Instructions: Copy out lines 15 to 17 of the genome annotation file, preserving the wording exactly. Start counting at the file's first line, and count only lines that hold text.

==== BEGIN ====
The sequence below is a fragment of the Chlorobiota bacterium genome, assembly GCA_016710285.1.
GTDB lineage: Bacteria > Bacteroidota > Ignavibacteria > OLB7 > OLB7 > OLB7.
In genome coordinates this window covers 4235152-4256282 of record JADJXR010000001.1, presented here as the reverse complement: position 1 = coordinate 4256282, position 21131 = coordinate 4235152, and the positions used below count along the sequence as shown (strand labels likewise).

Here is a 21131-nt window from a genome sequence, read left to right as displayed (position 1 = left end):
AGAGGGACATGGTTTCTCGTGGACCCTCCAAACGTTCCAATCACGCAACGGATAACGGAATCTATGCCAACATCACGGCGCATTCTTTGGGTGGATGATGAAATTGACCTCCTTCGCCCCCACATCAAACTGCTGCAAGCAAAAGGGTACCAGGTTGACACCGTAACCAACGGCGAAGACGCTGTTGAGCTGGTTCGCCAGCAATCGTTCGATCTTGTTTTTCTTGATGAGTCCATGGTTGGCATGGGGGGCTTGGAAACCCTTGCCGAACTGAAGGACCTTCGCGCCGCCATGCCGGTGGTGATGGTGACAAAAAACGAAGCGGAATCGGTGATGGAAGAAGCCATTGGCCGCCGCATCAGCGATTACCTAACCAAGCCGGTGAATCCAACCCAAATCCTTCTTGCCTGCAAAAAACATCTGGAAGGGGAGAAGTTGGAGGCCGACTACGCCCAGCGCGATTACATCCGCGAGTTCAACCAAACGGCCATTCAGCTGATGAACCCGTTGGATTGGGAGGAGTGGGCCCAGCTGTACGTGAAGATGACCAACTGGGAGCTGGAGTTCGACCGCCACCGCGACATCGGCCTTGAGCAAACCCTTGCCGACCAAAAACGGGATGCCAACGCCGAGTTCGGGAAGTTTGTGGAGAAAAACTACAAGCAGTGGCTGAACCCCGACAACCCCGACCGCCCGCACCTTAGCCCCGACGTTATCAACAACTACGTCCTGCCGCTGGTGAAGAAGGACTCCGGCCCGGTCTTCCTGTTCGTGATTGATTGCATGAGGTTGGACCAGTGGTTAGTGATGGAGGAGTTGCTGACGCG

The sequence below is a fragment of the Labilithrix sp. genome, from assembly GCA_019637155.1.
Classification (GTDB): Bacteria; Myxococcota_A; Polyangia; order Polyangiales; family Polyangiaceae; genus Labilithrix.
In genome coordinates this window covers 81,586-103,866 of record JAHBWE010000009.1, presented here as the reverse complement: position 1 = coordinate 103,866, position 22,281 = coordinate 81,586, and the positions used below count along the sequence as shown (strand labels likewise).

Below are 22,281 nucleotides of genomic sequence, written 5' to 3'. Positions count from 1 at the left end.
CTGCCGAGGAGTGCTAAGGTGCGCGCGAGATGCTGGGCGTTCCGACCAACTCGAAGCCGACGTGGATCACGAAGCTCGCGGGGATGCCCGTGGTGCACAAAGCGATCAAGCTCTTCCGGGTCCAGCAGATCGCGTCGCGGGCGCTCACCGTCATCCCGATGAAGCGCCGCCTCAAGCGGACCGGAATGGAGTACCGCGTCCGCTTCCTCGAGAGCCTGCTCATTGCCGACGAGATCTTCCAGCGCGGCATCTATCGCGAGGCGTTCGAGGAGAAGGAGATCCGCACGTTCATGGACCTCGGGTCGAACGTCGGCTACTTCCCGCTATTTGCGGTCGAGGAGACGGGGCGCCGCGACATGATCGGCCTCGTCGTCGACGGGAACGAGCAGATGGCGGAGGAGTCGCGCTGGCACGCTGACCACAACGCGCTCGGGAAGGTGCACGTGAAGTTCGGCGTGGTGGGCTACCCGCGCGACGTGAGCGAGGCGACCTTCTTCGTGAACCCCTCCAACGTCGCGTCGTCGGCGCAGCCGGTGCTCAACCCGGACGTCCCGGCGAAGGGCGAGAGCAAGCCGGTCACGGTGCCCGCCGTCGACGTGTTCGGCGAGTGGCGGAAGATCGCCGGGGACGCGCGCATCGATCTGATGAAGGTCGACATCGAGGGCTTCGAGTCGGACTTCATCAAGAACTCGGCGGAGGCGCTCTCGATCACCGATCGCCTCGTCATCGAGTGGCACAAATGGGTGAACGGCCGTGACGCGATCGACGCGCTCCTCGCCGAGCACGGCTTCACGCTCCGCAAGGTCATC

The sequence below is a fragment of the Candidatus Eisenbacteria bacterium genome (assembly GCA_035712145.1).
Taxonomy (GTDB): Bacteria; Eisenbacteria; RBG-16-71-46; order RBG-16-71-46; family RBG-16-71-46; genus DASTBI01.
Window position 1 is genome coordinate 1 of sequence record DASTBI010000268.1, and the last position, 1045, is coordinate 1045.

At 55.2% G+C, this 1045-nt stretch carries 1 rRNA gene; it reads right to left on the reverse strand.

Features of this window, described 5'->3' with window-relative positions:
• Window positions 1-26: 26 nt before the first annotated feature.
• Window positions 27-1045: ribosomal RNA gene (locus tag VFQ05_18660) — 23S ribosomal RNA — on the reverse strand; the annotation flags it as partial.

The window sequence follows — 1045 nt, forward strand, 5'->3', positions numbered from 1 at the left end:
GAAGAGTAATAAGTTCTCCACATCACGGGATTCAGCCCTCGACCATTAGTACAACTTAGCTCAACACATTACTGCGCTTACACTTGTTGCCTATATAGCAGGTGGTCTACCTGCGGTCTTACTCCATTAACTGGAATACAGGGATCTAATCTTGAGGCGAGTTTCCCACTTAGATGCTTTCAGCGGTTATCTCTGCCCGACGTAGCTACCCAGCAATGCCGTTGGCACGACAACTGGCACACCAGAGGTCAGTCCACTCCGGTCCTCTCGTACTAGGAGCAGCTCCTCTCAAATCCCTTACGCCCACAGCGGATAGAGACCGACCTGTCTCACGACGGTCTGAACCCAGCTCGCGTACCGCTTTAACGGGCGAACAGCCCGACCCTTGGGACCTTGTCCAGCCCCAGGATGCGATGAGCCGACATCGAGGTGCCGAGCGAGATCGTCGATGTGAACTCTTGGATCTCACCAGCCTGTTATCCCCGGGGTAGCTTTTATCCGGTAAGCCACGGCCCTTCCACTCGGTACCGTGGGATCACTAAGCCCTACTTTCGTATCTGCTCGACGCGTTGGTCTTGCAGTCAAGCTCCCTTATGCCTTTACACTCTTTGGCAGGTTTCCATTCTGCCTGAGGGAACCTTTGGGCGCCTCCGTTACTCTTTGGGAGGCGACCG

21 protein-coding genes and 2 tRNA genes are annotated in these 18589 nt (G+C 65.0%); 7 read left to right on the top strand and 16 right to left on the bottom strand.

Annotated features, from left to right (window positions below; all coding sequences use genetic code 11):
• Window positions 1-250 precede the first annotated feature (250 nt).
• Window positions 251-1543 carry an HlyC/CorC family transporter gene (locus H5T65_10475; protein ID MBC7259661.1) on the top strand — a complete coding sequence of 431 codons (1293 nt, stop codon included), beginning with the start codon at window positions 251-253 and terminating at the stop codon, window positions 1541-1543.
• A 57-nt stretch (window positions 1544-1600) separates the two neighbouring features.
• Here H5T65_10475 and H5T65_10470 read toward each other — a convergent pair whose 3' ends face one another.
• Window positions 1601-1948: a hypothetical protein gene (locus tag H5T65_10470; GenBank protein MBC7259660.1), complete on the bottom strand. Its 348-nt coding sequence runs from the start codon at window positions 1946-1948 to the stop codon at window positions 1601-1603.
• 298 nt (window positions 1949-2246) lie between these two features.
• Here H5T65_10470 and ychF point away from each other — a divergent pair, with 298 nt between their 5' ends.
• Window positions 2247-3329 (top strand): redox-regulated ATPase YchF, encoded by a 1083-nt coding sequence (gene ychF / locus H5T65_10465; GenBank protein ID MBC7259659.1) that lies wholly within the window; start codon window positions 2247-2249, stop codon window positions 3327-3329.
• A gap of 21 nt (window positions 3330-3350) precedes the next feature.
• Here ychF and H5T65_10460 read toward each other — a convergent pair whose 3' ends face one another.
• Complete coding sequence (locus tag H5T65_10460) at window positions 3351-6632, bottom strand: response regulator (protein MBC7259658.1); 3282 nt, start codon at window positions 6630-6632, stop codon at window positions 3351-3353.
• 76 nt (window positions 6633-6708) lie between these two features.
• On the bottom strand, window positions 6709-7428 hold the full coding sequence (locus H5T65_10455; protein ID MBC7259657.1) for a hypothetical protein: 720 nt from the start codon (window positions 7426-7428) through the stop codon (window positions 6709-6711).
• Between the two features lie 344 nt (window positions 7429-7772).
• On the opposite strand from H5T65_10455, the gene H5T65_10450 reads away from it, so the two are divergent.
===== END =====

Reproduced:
Features of this window, described 5'->3' with window-relative positions:
• Window positions 1-26: 26 nt before the first annotated feature.
• Window positions 27-1045: ribosomal RNA gene (locus tag VFQ05_18660) — 23S ribosomal RNA — on the reverse strand; the annotation flags it as partial.